Chapter II - On the wording and the use of the Book of Change
II - 1
The sages set forth the hexagrams, inspected the images contained in them, and appended their explanations; in this way the good fortune and the bad fortune indicated by them were made clear.

II - 2
The strong and the weak lines displace each other and indicate the changes and transformations.

II - 3
Therefore good fortune and evil are the indications of right and wrong in men's conduct of affairs, and repentance and regret are the indications of their sorrow and anxiety.

II - 4
The changes and transformations are the images of the advance and retrogression of the vital force in nature. Thus the strong and weak lines become the emblems of day and night. The movements which take place in the six places show the course of the three powers in perfect operation.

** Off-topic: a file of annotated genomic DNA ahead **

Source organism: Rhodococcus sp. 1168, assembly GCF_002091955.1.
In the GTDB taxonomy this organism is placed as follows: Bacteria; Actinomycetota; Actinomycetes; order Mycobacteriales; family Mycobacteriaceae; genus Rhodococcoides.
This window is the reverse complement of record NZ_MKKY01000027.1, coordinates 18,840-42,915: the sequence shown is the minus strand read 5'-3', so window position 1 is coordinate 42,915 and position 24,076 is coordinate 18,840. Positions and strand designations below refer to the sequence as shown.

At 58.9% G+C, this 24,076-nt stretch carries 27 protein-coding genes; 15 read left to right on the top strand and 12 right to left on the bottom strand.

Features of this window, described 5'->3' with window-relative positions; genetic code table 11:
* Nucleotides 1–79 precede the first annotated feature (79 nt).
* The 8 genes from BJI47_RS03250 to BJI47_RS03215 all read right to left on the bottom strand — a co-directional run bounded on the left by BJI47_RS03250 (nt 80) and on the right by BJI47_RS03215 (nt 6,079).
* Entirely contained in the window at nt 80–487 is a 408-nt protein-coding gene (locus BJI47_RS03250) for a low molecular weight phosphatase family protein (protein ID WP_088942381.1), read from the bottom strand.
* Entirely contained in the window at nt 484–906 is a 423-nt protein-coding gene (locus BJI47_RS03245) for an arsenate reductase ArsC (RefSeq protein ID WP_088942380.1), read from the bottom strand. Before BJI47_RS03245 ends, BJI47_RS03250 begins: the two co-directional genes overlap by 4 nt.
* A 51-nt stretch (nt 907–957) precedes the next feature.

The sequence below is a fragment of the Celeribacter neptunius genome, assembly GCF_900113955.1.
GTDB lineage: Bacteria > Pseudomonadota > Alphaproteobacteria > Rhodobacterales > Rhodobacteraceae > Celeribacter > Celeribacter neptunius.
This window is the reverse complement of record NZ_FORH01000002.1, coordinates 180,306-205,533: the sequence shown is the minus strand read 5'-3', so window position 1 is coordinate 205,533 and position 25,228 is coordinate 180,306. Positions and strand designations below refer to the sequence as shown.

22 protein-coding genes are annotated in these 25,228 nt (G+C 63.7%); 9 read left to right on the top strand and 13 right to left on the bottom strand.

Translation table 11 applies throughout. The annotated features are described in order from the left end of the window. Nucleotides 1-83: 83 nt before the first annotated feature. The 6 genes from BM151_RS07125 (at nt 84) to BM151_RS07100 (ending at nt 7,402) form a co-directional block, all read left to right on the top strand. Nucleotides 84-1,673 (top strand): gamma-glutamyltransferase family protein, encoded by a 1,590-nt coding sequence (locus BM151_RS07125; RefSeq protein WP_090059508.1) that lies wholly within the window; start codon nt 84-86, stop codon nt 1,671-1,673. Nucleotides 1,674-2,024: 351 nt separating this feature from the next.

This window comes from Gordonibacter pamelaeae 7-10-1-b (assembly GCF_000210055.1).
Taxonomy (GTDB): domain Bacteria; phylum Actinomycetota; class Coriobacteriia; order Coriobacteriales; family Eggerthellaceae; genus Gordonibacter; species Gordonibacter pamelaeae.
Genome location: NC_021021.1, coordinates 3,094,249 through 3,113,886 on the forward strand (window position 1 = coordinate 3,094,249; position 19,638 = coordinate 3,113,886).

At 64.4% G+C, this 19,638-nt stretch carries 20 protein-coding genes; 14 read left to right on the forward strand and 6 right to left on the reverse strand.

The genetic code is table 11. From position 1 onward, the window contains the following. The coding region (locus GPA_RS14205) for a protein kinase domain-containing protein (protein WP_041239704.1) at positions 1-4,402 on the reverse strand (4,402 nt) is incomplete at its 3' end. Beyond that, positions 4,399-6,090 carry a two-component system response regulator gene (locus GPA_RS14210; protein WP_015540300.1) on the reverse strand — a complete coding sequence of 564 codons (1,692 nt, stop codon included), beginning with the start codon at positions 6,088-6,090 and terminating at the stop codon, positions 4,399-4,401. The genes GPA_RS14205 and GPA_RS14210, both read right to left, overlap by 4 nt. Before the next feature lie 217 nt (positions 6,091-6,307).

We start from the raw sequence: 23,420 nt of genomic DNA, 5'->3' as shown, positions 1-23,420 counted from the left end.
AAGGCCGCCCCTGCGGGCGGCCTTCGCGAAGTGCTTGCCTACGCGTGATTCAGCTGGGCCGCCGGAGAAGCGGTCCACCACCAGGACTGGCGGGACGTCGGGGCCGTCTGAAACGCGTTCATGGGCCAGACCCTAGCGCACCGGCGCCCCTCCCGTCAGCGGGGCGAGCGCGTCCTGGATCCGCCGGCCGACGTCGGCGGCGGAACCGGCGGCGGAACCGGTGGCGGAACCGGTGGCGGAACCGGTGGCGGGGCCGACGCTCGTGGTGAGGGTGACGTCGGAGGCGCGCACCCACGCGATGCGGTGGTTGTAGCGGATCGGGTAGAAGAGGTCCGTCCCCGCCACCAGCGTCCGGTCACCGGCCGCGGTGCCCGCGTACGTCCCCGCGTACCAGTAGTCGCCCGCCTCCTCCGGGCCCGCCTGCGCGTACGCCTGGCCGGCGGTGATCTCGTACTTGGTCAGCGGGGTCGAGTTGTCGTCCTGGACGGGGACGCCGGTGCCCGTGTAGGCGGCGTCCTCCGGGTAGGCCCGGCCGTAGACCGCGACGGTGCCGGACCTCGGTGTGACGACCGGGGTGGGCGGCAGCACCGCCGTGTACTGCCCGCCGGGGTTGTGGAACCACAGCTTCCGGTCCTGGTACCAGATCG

II - 5
Therefore what the superior man rests in, in whatever position he is placed, is the order shown in the I; and the study which gives him the greatest pleasure is that of the explanations of the several lines.

II - 6
Therefore the superior man, when living quietly, contemplates the images and studies the explanations of them; when initiating any movement, he contemplates the changes that are made in divining and studies the predictions from them. Thus 'is help extended to him from heaven; there will be good fortune and advantage in every movement'.
See also: Section 1, Chapter XII-1.